Ear, Nose & Throat Examination Notes for Medical Students

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Ear, Nose & Throat Examination Notes for Medical Students


The Interview – Ear Related History

  1. Presenting Symptoms
    • Pain,
    • Discharge
    • Itching,
    • Vertigo
    • Tinnitis
    • Changing in Hearing
  2. History of Presenting Symptoms
    • Onset – weeks day, months
    • Contributing factors – trauma, recent illness, exposure to sudden loud noise
    • Which ear effected
    • Does anything make it worse, does anything make it better.
  3. Medical History – Note specifically
    • Hypoxia at birth
    • Low birth weight – less than 1500g
    • Congenital abnormalities of the face or skull
    • Maternal drug use
    • Head trauma
    • Ear trauma
    • Genetic disease – Meniere’s Disease
    • Chronic and acute infections – ear, sinus, colds, flu
  4. Surgical History – Note specifically
    • Ear surgery – grommets etc
    • Sinus surgery
    • Head and facial surgery
    • Nerosugery
  5. Medications: Many medications can be ototoxic. Note spefically:
    • Large doses of Aspirin
    • Gentamicin Sulphate
    • Aminoglycosides
  6. Social History – Note specifically:
    • Exposure to loud noises at work, availability and us of PPE
    • Exposure to Industrial noise
    • Exposure to recreational noise
  7. Family History – Note Specifically
    • Family history of hearing loss
    • Genetic disorders


External structures:

  • Briefly examine the outer structures
    • Colour and texture of the skin
    • Any moles, cysts, nodes, or deformities
  • Any skin changes suggestive of cancer (e.g basal cell, melanoma,
    • Any signs of swelling and/or redness
    • Discharge – colour and odor
  • Palpate the ear for pain, tenderness, skin texture and lesions.
  1. If pain increases – external ear infection likely
  2. No pain increase – middle ear infection likely
  3. Tenderness in mastoid area – possible mastoiditis

External Auditory Canal and Tympanic Membrane:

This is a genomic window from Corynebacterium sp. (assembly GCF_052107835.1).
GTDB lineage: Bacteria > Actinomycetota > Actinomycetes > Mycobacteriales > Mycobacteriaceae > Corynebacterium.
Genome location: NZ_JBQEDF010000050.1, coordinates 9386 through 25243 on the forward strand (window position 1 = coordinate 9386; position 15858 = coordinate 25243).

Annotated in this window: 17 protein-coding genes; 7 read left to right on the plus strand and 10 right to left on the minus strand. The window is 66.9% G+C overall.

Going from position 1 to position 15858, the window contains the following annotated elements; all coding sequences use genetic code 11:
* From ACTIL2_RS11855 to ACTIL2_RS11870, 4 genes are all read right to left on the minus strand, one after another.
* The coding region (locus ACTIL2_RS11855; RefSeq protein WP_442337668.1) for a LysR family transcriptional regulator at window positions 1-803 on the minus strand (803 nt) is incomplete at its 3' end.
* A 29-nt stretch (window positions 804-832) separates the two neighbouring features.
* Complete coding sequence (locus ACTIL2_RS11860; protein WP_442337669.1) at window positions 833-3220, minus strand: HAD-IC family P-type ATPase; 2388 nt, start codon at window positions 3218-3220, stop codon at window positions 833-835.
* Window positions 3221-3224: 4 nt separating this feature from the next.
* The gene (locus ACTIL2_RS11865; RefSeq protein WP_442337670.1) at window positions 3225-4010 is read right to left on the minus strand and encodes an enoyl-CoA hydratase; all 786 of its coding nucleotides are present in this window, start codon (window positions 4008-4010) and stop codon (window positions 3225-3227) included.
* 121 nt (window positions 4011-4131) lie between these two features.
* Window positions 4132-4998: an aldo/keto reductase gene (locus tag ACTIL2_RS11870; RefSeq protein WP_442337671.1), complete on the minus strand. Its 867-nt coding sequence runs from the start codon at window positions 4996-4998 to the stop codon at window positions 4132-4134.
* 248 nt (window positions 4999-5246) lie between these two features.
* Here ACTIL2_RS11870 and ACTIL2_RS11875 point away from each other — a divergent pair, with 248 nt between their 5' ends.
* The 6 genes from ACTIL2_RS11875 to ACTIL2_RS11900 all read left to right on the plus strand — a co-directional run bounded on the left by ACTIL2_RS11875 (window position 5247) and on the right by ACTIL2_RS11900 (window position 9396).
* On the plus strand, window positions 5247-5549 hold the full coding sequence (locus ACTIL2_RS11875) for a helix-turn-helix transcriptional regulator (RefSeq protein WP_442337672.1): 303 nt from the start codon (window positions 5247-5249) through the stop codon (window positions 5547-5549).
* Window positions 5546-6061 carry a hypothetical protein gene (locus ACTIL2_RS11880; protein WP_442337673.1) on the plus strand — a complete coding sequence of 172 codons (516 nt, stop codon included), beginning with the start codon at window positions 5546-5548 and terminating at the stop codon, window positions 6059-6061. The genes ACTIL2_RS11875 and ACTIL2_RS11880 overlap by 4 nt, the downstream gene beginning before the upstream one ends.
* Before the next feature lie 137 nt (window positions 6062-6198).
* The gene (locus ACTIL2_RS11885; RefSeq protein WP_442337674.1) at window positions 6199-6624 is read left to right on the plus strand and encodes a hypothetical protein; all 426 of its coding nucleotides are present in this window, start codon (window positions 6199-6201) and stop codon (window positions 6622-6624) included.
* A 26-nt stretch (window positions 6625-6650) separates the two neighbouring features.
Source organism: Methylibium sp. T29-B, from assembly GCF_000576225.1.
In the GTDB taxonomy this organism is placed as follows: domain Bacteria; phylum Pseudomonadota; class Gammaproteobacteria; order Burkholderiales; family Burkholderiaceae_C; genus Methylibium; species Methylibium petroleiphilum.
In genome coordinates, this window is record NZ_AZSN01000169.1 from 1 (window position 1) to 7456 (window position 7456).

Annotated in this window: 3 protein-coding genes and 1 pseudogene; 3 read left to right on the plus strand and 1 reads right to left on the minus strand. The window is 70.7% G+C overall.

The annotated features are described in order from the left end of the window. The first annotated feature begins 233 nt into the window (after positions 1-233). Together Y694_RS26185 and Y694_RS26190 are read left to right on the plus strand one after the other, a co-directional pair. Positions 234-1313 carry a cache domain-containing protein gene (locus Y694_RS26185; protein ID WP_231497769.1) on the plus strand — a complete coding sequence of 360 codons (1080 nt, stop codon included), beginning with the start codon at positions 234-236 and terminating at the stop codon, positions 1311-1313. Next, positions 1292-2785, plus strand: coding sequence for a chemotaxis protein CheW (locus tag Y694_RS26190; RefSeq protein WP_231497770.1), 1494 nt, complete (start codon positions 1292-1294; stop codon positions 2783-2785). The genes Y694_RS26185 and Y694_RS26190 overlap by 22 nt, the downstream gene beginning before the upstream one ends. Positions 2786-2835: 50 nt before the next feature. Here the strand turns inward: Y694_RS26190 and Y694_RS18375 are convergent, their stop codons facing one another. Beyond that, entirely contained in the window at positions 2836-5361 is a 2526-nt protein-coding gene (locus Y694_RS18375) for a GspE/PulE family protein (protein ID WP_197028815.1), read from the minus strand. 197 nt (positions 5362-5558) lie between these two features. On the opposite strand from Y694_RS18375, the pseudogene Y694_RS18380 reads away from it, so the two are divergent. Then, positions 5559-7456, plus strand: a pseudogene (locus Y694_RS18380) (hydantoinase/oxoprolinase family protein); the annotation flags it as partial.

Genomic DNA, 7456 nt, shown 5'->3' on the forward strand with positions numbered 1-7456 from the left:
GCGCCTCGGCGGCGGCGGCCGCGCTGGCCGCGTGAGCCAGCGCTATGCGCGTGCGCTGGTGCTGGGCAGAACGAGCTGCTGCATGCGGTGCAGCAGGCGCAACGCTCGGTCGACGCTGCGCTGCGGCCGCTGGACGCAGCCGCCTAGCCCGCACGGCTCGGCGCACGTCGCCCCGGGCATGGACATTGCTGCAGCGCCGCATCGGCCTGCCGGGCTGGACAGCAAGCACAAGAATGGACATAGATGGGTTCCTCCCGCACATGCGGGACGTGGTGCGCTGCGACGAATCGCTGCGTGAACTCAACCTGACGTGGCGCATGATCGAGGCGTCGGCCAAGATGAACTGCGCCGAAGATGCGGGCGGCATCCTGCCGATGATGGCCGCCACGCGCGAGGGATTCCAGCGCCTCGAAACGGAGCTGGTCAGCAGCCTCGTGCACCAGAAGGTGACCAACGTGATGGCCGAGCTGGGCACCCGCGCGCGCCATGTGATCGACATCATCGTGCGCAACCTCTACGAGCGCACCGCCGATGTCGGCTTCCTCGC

• The Otoscope:
  • The otoscope allows you to examine the external canal,, as well as the tympanic membrane and a few inner ear structures. Use the biggest earpiece that can fit in to the ear canal.
Ear, Nose & Throat Examination Notes for Medical Students
Ear, Nose & Throat Examination Notes for Medical Students

Examination procedure:

Always examine the unaffected ear first.

  1. Place the tip of the specula in the opening of the external canal.
  2. Gently grasp the top of the left ear with your left hand and pull up and backwards. This straightens out the canal, allowing easier passage of the scope.
  3. Look through the viewing window with either eye. Slowly advance the scope, heading a bit towards the patient’s nose but without any up or down angle.
  4. As you advance, pay attention to the appearance of the external canal. In the setting of infection, called otitis externa, the walls becomes red, swollen and may not accommodate the speculum. In the normal state there should be plenty of room.
Ear, Nose & Throat Examination Notes for Medical Students

The Tympanic Membrane:

  • The tympanic membrane (a.k.a. ear drum) should be visible. Pay particular attention to:
  1. The color: When healthy, it has a grayish, translucent appearance.
  2. The structures behind it: The malleous, one of the bones of the middle ear, touches the drum.
Ear, Nose & Throat Examination Notes for Medical Students

An annulus fibrosus

Lpi long process of incus – sometimes visible through a healthy translucent drum Um umbo – the end of the malleus handle and the centre of the drum

Lr light reflex – antero-inferioirly Lp Lateral process of the malleus

At Attic also known as pars flaccida

Hm handle of the malleus

  1. In the setting of infection within the middle ear, the drum becomes diffusely red and the light reflex is lost.
  2. fluid collecting behind the drum. This is called a middle ear effusion and can cause the drum to bulge outwards.

Detecting Conductive v. Sensorineural Deficits:

  1. Conduction: The passage of sound from outside to the level of the 8th cranial nerve. This includes transmission of sound through the external canal and middle ears.
  2. Sensorineural: The transmission of sound through the 8th nerve to the brain.

Hearing loss can occur at either level. To determine which is affected, the following tests are performed:

Weber Test:

  1. Grasp the tuning fork by its stem and place the stem towards the back of the patient’s head equidistant from either ear. The bones of the skull will transmit this sound to the 8th nerve, which should then be appreciated in both ears equally.
    1. If there is a conductive deficit (e.g. wax in the external canal), the sound will be heard better in that ear. This is because impaired conduction has prevented any competing sounds from entering the ear via the normal route.
    2. In a sensorineural abnormality (e.g. an acoustic neuroma, a tumor arising from the 8th CN), the sound will be best heard in the normal ear.
  2. If sound is heard better in one ear it is described as lateralizing to that side. Otherwise, the Weber test is said to be mid-line.